In this first section, I will be talking primarly about how to generall overclock your Phenom II. In the other sections I will be talking more indepth about the Phenom II and how it behaves. There is also a section about how to overclock the Phenom II Thuban, but it is more about the new tricks it has compared to the old Deneb CPU.

Note: Please be familiar with your motherboard BIOS. All settings that I talk about will be located in your motherboard BIOS. Each motherboard is different and you should learn what each setting is before beginning to overclock.

System Setup

Alright so before all of this information hits you, here is the hardware I used.
  • Phenom II 940 Stepping 2
  • Asus M3A79T-Deluxe Bios Version 0602
  • OCZ Reaper 1066 Cas 5 4gigs (2x2gig sticks)
  • MSI 8600GTS
  • 1TB (multi-partitioned) SATA HDD
  • Rocketfish 700w Power supply
  • Antec 900 with 3 120mm fans and 1 250mm fan
  • Cooling:
    • Stock AMD heatsink + fan + thermal paste (if stated)
    • Swiftech H20-220-APEX-GT CPU Liquid Cooling Kit
  • Windows 7 64-bit, Windows Vista 64-bit, Windows XP 32-bit (if stated)
Overlocking with the Phenom II

In this section I will finally teach you how to overclock the Phenom II. In general, the Phenom II is typically an easy processor to overclock. In no time, you should be able to go from 0% - 29% using your stock cooler and thermal paste. But going above and beyond, things will start to become more complicated. Things become even more complicated as you try to factor in a higher benchmark scores with your benchmarks.

For the rest of this section I will talk about each individual part that you will need to overclock. For beginners, I suggest that you read everything before acting. It will allow you to understand how things work.


First thing is the basics of RAM. Your RAM has a direct link to your CPU; there is no chip in between. This means that the CPU has an IMC (Integrated Memory Controller). There are two parts to the RAM : DRAM Frequency, and RAM Timings.

DRAM Frequency

The DRAM Frequency is the speed of your RAM. For the Phenom II there are four different basic frequencies. They are: 400, 667, 800, and 1066. Each of these speeds has a ratio. These ratios are what determine the speed of your RAM. The ratio is the FSB (Front Side Bus) and the DRAM Frequency [Seen as FSB : DRAM] . Table 1 should help explain everything. The DRAM Frequency can be changed based on the FSB. Using one of the ratios and a simple equation, you can determine the speed of which your RAM is running.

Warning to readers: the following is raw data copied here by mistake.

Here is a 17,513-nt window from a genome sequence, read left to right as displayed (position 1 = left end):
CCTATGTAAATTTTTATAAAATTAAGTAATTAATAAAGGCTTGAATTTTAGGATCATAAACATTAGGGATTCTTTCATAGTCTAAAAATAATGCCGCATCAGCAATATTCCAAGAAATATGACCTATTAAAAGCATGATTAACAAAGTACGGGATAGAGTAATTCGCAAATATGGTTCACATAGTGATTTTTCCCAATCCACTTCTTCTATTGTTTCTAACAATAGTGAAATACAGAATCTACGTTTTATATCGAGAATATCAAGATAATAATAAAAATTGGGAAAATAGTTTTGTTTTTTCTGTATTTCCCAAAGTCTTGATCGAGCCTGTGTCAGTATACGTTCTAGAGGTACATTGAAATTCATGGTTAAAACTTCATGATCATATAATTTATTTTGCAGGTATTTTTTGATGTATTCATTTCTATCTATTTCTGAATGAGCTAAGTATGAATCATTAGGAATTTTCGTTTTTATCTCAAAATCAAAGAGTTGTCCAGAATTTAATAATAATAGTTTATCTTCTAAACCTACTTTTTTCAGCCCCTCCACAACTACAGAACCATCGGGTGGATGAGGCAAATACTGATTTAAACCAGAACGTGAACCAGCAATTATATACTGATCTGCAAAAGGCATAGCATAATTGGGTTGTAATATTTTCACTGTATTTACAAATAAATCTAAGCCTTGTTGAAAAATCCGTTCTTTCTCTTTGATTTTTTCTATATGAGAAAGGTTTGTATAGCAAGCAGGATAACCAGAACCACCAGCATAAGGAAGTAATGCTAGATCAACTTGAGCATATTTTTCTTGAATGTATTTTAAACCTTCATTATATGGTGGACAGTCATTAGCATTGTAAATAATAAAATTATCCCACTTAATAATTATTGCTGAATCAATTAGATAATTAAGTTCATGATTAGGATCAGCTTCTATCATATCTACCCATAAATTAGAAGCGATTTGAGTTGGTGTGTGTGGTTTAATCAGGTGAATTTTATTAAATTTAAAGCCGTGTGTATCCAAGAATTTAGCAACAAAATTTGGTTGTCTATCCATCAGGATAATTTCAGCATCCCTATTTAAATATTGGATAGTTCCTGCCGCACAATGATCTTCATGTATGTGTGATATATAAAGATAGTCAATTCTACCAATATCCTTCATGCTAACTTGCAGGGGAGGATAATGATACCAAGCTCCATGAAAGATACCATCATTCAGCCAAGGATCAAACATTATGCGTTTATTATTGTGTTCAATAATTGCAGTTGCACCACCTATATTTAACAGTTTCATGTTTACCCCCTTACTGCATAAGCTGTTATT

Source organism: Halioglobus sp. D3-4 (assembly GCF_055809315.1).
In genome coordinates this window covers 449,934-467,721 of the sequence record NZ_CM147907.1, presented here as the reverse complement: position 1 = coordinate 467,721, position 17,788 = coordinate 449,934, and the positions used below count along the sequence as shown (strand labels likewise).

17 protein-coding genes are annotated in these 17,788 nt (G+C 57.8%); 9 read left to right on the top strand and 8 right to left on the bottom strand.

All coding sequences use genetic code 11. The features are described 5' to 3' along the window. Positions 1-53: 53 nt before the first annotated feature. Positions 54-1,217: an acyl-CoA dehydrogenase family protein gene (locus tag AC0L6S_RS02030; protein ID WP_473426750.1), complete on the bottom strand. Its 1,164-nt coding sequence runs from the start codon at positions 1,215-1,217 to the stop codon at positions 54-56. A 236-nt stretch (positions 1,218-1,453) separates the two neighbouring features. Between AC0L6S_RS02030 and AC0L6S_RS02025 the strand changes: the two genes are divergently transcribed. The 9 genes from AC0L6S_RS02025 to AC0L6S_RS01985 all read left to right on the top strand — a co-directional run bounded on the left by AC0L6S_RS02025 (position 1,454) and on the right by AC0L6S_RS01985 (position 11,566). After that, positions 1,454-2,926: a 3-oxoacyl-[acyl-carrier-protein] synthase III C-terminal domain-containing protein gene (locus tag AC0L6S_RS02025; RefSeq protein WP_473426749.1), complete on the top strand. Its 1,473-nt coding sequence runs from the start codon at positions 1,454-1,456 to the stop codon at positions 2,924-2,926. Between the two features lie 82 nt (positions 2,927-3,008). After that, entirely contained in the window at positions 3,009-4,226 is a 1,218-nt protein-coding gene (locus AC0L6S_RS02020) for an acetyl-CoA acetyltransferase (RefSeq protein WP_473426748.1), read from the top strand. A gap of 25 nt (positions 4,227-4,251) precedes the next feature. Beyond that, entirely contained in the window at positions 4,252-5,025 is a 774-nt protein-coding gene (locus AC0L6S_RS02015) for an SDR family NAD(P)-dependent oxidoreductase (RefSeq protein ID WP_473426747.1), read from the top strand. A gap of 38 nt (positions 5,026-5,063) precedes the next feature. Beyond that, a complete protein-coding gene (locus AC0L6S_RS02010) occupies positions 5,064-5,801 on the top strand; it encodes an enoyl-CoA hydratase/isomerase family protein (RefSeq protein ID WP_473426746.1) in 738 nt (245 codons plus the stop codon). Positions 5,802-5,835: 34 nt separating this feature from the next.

DRAM Frequency = [ (FSB * DRAM Ratio) / FSB Ratio ] * 2

For example I will calculate 1066 RAM: (Using standard AMD Settings)

200 * 8 = 1600
1600 / 3 = 533.333
533.33 * 2 = 1066.666

Now let’s say you have a 266 FSB. Still using 1066 RAM Ratio we would get these new results:

266 * 8 = 2128
2128 / 3 = 709.333
709.333 * 2 = 1418.667

You now have some really fast RAM, in fact this is most likely not possible for most RAM. But now you get the general idea. The FSB of your CPU will determine the speed of your RAM. By using the equation from above you will be able to calculate your RAM speed. This will serve as a very useful tool as you overclock your Phenom II.

NOTE: When configuring the ratio of your RAM, not all BIOS’s will not be the same. Each motherboard maker has their own way of making their BIOS. Please consult your motherboard manual to determine how to configure your RAM ratio.
The RAM ratio will be shown in one of two ways depending on your motherboard maker. First way is the basic ratio, just like my table from above. The menu will allow you to choose the ratio you want. The second way will be the showing of the four basic DRAM Frequencies. They will go in order 400, 667, 800, and 1066. These numbers represent the ratio you want.

RAM Timings

Now that you know how to determine the speed of your RAM, you can now set the Timings of your RAM. Depending on your motherboard maker, you will be able to fine tune your RAM timings. Your RAM timings represent the number of cycles it takes for information to be processed. There are several different types of timings you can modify but there are only six that you will want to work with. I would suggest that you do not touch the others unless you know what they do.